The primary and secondary purposes of this investigation were to examine the effects of blocking ANG II production (via ACE inhibition) on myonuclear addition and fibroblast content, respectively, in overloaded skeletal muscle. We hypothesized that ACE inhibition would attenuate overload-induced myonuclear addition and increases in fibroblast content during 1 wk of overload in rat slow-twitch soleus and fast-twitch plantaris muscles. We found that ACE inhibition attenuated overload-induced myonuclear addition in the slow-twitch soleus muscle but not in the fast-twitch plantaris muscle. However, contrary to our hypothesis, ACE inhibition did not attenuate overload-induced increases in fibroblast content in either muscle.
The primary and secondary purposes of this investigation were to examine the effect of blocking ANG II production on myonuclear addition and fibroblast content, respectively, in overloaded skeletal muscle. Using a 2 × 2 design (skeletal muscle overload × ACE inhibition), we examined the soleus and plantaris muscles from all experimental animals for myonuclear addition and fibroblast content after 7 days of overload induced by gastrocnemius ablation. Soleus and plantaris muscle cross sections were immunohistochemically detected for dystrophin, the nucleotide analog 5-bromo-2′-deoxyuridine (BrdU; continuously infused via osmotic pump during the 7-day overload period) to detect myonuclear addition, and vimentin to detect fibroblast content. A 7-day overload period was chosen because nuclear proliferation is highest within the first week of skeletal muscle overload using the synergist ablation model (46).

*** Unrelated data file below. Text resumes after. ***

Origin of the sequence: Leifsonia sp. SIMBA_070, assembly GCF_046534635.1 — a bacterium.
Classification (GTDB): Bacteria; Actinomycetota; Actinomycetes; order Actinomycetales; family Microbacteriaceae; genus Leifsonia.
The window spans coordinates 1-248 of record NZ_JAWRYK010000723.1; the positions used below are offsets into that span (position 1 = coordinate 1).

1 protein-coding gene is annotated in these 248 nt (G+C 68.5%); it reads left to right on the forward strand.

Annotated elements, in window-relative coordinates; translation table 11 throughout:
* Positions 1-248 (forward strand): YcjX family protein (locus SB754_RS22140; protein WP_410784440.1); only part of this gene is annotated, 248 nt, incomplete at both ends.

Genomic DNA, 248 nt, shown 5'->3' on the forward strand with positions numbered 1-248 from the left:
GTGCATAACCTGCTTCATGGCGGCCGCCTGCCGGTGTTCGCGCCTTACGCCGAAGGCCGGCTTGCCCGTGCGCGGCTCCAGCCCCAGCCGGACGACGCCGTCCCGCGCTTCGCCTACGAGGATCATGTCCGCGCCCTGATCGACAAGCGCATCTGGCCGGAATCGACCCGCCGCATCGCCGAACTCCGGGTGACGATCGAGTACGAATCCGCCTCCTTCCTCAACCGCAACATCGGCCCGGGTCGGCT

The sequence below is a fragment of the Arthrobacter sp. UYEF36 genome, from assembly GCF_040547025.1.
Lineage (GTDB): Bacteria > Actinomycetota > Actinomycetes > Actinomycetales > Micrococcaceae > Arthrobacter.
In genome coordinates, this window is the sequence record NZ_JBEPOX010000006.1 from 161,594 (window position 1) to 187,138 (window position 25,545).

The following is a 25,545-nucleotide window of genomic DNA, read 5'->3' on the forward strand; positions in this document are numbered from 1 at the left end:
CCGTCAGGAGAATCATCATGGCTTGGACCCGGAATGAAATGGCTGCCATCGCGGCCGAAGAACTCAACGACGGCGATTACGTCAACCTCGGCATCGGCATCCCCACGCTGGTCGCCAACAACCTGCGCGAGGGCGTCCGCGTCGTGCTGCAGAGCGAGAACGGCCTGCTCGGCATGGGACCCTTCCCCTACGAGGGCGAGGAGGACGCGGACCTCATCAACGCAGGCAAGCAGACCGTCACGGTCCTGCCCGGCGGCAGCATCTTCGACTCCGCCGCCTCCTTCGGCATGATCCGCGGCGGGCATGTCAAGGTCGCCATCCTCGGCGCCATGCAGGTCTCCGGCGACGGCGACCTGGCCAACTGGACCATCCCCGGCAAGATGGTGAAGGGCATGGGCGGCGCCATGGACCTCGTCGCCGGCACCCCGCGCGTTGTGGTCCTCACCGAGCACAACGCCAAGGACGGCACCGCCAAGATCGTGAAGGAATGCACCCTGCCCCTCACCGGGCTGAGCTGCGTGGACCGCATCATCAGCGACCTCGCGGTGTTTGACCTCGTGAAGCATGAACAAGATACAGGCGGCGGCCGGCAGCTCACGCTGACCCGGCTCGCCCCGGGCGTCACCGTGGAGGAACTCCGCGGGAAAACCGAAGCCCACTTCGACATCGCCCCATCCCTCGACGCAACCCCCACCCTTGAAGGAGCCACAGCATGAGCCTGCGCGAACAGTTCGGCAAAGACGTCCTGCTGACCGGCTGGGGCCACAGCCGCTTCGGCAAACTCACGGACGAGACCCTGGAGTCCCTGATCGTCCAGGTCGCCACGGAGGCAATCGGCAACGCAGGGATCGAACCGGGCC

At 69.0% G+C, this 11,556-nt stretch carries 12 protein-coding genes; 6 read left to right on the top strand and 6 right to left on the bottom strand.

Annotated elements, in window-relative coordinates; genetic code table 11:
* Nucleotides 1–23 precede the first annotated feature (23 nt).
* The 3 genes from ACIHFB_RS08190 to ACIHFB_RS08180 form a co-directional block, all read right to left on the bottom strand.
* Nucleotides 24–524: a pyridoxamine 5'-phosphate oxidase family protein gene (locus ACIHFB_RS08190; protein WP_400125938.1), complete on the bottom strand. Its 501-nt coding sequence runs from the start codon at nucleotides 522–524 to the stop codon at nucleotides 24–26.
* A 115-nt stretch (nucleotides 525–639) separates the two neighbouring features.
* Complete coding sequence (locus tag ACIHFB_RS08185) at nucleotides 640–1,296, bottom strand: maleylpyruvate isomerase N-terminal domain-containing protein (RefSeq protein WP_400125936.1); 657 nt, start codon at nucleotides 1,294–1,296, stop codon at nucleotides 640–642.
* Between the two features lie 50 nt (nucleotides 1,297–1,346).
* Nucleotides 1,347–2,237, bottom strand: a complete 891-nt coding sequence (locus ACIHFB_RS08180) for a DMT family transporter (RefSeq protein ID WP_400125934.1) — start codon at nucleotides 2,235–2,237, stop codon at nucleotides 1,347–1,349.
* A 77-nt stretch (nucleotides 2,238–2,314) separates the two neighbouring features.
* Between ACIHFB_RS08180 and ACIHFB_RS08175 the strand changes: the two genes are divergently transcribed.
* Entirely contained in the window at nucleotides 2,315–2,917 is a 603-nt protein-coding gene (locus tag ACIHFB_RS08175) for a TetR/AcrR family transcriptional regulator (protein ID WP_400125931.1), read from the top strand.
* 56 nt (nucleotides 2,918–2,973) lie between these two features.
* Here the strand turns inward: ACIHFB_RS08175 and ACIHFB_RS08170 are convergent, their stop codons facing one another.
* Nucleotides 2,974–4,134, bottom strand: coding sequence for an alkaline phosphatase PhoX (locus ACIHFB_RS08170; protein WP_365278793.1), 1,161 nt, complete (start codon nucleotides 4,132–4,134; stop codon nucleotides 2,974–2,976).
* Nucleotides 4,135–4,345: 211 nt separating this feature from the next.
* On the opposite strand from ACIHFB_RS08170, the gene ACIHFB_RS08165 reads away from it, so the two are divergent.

Female Sprague-Dawley rats weighing 200–225 g were weight matched and placed into one of four groups (n = 8/group): sham operated (S), sham operated with ACE inhibitor (SA), skeletal muscle overload (O), and skeletal muscle overload with ACE inhibitor (OA). All animals were housed at the animal care facility in the Brody School of Medicine at East Carolina University. Animals were housed individually, given standard rat chow and water ad libitum, and kept on a 12:12-h light-dark cycle. This study was approved by the East Carolina University Animal Care and Use Committee.
ACE inhibitor treatment.
Rats in the SA and OA groups had the ACE inhibitor enalapril maleate (Sigma, St. Louis, MO) added fresh daily to their drinking water at a concentration of 0.3 mg/ml starting 2 days before skeletal muscle overload surgery and continuing throughout the full experimental treatment. Water intake was measured daily, and ACE inhibitor dosage was calculated to be ∼37 mg·kg body wt−1·day−1. Gordon et al. (19) previously showed that this dosage of ACE inhibitor (∼35 mg·kg body wt−1·day−1) prevents 96% of soleus muscle and 57% plantaris muscle hypertrophy induced by 28 days of overload after gastrocnemius muscle ablation in female Sprague-Dawley rats of the same age.